Natural gas prices have been dropping as of late which we have found is a direct result of new technologies opening up previously inaccessible domestic natural gas reserves. Gas prices rose a few years back over concerns that domestic natural gas reserves were being depleted and the gap was going to have to be filled with more expensive imported sources, but the rising prices led to new technologies that opened up previously unaffordable domestic natural gas reserves. As the supply of natural gas rose, prices fell.
The pitfall to the current low natural gas prices is the sustanability of these low prices to continue. As the higher prices lead to the new technologies allowing for drillers to tap into non conventional natural gas resources, lower natural gas prices limit the money available to tap into future gas deposits. We have found that unconventional shale gas wells deplete very rapidly, paying out 60 to 90% of their production in the first year. It takes a great deal of drilling to maintain overall production rates, and in a low-price environment like today’s, the prospects for additional drilling are dubious. The longer prices remain too low to sustain increased drilling, the more tension there will be for the price to slingshot. Combine that with the governments push to offer credits towards natural gas vehicles, and a recovery in manufacturing, and the demand could well exceed the current natural gas reserves.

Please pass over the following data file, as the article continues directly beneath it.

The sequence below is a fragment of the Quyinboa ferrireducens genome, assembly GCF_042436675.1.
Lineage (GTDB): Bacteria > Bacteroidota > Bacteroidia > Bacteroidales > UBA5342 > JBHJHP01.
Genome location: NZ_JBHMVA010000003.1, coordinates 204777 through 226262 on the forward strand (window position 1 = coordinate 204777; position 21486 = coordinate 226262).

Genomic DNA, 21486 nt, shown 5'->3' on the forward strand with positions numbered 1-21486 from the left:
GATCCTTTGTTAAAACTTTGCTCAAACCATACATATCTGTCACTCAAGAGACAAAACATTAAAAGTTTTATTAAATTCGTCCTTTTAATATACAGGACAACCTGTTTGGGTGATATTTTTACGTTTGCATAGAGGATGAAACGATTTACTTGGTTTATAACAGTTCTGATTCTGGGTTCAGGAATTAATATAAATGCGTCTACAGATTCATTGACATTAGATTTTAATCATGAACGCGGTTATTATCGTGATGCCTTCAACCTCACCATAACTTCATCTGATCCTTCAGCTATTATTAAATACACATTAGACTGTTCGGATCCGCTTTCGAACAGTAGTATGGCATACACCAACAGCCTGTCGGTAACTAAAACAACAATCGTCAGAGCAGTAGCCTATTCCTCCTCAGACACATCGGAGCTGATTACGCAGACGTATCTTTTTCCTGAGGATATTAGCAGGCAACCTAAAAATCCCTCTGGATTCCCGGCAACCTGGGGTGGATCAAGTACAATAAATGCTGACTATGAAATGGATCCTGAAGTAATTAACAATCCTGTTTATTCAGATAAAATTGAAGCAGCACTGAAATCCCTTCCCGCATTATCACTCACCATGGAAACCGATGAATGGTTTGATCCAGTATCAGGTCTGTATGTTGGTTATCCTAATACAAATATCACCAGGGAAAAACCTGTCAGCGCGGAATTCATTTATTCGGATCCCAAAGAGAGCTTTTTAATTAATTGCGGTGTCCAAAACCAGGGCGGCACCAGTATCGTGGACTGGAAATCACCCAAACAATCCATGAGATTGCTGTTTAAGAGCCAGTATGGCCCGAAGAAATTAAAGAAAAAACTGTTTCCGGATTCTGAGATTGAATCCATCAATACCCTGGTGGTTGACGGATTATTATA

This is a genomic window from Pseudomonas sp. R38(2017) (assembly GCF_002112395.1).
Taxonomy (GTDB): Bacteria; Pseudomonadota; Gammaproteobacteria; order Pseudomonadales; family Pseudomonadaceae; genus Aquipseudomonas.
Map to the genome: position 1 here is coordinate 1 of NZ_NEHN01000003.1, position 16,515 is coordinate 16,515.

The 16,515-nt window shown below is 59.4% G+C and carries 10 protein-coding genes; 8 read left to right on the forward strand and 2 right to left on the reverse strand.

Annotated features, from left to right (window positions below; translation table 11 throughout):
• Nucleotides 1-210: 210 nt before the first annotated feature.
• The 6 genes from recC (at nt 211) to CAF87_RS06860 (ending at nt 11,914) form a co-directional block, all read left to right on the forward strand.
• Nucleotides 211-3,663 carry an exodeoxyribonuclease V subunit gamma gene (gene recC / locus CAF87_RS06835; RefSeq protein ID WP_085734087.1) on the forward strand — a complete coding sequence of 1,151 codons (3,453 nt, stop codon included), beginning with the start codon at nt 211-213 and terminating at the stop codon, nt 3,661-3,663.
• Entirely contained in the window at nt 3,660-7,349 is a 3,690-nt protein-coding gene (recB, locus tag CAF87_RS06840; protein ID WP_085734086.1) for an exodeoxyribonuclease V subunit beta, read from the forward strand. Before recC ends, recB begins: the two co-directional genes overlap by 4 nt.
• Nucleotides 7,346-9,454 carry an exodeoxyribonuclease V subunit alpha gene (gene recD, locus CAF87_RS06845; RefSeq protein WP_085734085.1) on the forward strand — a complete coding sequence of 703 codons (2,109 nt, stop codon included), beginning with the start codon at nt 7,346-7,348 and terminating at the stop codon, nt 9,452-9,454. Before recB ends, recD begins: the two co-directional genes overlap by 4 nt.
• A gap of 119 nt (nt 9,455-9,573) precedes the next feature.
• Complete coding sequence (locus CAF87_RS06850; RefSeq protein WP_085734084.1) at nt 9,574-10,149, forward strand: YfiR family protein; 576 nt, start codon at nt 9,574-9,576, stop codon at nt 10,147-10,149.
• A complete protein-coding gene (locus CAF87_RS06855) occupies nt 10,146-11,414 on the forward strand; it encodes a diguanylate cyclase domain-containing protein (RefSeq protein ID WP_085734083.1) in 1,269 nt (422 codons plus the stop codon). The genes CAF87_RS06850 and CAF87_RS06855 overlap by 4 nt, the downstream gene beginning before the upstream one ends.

The outlook for low natural gas prices seems dim. What better time to introduce a new vehicle to invest in natural gas. With all of the controversy surrounding the United States Natural Gas Fund (UNG) just barely in the rear view mirror, UNG’s sponsor is launching yet another natural gas ETF this Wednesday. This ETF aims to mitigate the effects of contango. When a commodity is in contango, the cost of a near-month contract is cheaper than a far-month contract. As US Commodity Funds did with oil, introducing of the United States 12 Month Oil Fund, LP (USL) , the fund generally will hold a complete basket of the next 12 months’ futures contracts (as opposed to UNG, which simply holds the upcoming month). Two weeks before the expiration of the nearest-month contract, the fund will roll forward another month, picking up the then-12-months-out contract.